Soundbars have not only become terrific add-on sales to virtually any television install, with their lower price points and much simpler/lower cost installation, but they also have opened up a whole new world of customers for us. But even though soundbars are no longer a new product category, it has taken me a little while to find my flow when it came to the best way to fit them into our product mix.
With so many bars on the market, at prices ranging from less than $100 to more than $2,000, determining the right offering and how to differentiate them took some thought. As with any product offering, we didn’t want to overwhelm clients with so many choices that they ended up confused, so we ended up settling on three different bars, in good-better-best tiers.
Because we wanted all of our soundbar offerings to still deliver quality performance, we decided to stay away from the really budget models. Our “entry-level” option, therefore, is a Sony bar that sells for around $400. The step-up offering is Definitive Technology’s W Studio Micro, which makes a potent combo when paired with its included sub at $899. And finally is the Sonos Playbar, which ranges from $700 when standalone, to $1,400 when paired with a sub, to more than $2,000 when fully kitted out in surround mode.
The next step was deciding how to best demonstrate bars to close the maximum number of sales.
I generally start my qualification process by figuring out what the customer wants to accomplish. Are they merely looking to improve anemic TV audio quality? Are they complaining of something specific like not being able to understand dialog? Are they looking to get a surround sound experience but just don’t want the hassle of a traditional system with multiple speakers and a receiver? Or will the bar be part of a larger home audio distribution system?
The Sony bar makes a great pairing for the person who just wants to improve TV audio. It’s a pretty light investment, and since Sony is our preferred flat-panel TV brand, it is a really natural pairing for the majority of TVs that we are installing. The bar also offers Bluetooth, which makes it easy for people to enjoy music as well.
For the person looking to improve dialog intelligibility, I like to sit them in front of the Definitive bar. One of the features I really like about this bar is that it features two mid-drivers dedicated to the center speaker specifically to address dialog issues. The result is a fullness and richness of dialog that belies the speaker’s svelte form factor. I’ll then ask them what TV show(s) they typically have a hard time hearing and frequent answers are The Blacklist, CSI, and Law and Order—dialog-driven shows that tend to have high levels of background music that drown out voices when played through a flat panel’s speakers.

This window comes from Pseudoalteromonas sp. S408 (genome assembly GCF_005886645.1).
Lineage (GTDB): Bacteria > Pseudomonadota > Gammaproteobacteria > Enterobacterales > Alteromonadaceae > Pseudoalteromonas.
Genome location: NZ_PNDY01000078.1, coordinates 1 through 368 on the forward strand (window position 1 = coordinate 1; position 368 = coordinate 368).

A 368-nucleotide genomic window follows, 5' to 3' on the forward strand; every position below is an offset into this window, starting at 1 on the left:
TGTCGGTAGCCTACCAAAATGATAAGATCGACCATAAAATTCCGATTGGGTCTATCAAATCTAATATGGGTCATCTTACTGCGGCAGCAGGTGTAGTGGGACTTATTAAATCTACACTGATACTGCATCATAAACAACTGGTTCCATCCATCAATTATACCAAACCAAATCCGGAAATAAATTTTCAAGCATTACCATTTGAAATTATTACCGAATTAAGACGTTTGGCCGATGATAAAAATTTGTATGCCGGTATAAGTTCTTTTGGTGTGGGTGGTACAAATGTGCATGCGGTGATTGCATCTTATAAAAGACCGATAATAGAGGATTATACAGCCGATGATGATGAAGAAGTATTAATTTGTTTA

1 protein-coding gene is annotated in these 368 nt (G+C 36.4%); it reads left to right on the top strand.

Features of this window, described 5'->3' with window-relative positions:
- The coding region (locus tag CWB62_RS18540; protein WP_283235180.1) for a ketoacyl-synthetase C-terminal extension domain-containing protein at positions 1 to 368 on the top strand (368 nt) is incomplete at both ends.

We’ll pull up an episode on demand and let them listen, demonstrating how easy it is to adjust the center channel volume to raise dialog levels or put the bar into “Music” mode, which also tightens up dialog, or lower the bass output if it is too boomy. I’ve had multiple clients tell me they were finally able to understand a certain character talking that they’ve never been able to before. This bar often closes the sale for us.
As icing on the cake, the Studio Micro is part of Definitive’s W-line, making it is fully Play-Fi compatible. So, customers get a whole host of music streaming services, and this bar can serve as the entry to adding wireless music. Also, because Play-Fi recently enabled surround sound from the bar, we can now add rear Play-Fi speakers to the bar to create a true surround sound experience. (I’m currently testing a wireless Definitive Play-Fi surround solution that will post to Residential Systems soon.)
If the customer is already a Sonos owner or is talking about adding whole-home music as part of the project, then the Sonos Playbar is an easy choice. We have several different Sonos zones setup in our showroom, and walking customers through using the app, and demonstrating how you can stream TV audio from the bar to other speakers around the house, or have the bar become another music zone makes for a very compelling demo. It also offers a great upgrade path for the customer if they want to start small with just the bar, or upgrade by adding the sub or surround speakers. Sonos was also very smart to recently add gloss white as an option for the subwoofer; a move I’m surprised more manufacturers don’t make, as many people prefer that to black. Also, in the cases where the customer wants to use in-ceiling speakers as part of the surround, adding the Sonos Connect:Amp is another upgrade option.
Pulse SoundbarAfter reviewing the Bluesound Pulse soundbar recently (review to post online soon), I’m definitely considering bringing that in and adding it as an option to customers who are equally interested in music listening along with TV viewing as its high-resolution audio playback was terrific. When paired with the Pulse sub, the audio delivered performance that rivaled a high-end pair of bookshelf speakers with bass that outperforms virtually all of them.
I’m also interested in finding a high-performing Atmos bar for surround enthusiasts who don’t have the ability or budget to add a traditional Atmos surround system. This could easily justify the price step up to the next performance level if it can deliver the height-channel goods. I was really impressed with what I heard from Sony’s upcoming HT-ST5000 at CES. The bar delivered true look-up-to-make-sure-no-speakers-are-actually-in-the-ceiling performance during several demo clips, and I look forward to giving it a closer listen when it is released.